The outlook for agriculture is brighter, or at least less gloomy, than for most other sectors according to the EU Prospects for Agricultural Markets which covers the period from 2008 to 2015.
The global financial crisis will have an impact in the short term but the medium outlook is more positive with a gradual recovery in commodity prices and:
- the growth in global food demand,
- the development of the biofuel sector and the
- long-term decline in food crop productivity growth.
The report points to lower production of milk and meat in the EU which means less competition for New Zealand produce.
While yesterday’s announcement that our gross domestic product declined .9% in the December quarter is sobering, agriculture outperformed other sectors:
SNZ said primary industry activity increased 1.6 percent in the December quarter, while activity in goods producing industries fell 3.6 percent.
A rise in agriculture production was mainly driven by increased dairy production. For the December year activity in primary industries increased 0.9 percent, compared to an increase of 3.6 percent for the year to December 2007.
The role meat and milk will play in our economic recovery was noted by AgResearch chief executive Andy West when he stressed the importance of research and development.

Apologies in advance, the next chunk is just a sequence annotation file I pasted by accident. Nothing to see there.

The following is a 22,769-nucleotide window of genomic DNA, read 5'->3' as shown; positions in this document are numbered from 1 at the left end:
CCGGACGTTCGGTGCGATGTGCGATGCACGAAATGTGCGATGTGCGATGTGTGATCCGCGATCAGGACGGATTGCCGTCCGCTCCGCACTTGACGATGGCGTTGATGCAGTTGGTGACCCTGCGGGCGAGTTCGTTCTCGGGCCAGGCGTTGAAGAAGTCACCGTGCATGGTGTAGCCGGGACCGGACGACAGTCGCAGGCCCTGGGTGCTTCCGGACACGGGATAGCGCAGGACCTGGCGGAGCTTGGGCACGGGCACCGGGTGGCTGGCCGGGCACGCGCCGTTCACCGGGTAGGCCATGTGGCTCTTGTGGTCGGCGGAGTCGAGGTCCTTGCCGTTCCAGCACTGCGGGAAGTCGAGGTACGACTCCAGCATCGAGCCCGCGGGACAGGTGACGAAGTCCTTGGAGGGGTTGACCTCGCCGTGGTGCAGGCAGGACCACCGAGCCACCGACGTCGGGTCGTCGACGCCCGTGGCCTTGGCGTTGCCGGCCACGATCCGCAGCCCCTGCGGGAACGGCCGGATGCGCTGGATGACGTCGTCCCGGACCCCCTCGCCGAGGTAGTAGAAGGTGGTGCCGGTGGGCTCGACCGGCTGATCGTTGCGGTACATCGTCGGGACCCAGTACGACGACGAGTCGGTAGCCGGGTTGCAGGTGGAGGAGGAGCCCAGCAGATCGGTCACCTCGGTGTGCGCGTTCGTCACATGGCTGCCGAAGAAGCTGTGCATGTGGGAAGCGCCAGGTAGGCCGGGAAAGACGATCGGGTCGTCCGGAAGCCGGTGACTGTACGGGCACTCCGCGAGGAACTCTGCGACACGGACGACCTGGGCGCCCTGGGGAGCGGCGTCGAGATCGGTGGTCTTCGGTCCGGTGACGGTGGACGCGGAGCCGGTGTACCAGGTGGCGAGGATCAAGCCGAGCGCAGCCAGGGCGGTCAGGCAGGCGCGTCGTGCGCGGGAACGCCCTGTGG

He cautions that R&D spend should not be curtailed as credit facilities dry up around the world.
While he doesn’t see any evidence of a decline in pastoral R&D spend in New Zealand, he agrees that it has come under pressure during the economic crisis.
. . . It is the single most important sector that will help us get out of the economic crisis,’ he told Rural News. ‘We have to export our way out and the dairy and meat sectors need all the assistance they can get.’
If the South Island field days are anything to go by, agriculture is not just the most important, it’s also one of the most positive sectors.
The Press reports that opening day numbers were up and while farmers were showing caution, they weren’t mentioning the r word.
And TV3 said that recession was a dirty word among the farmers they spoke to.
It’s possible they only interviewed the optimists. No-one is saying that farming is booming, but the mood in the paddocks does seem to be more cautious than depressed and the EU forecast suggests a brighter outlook in the medium term.
Hat Tip: Phil Clarke’s Business Blog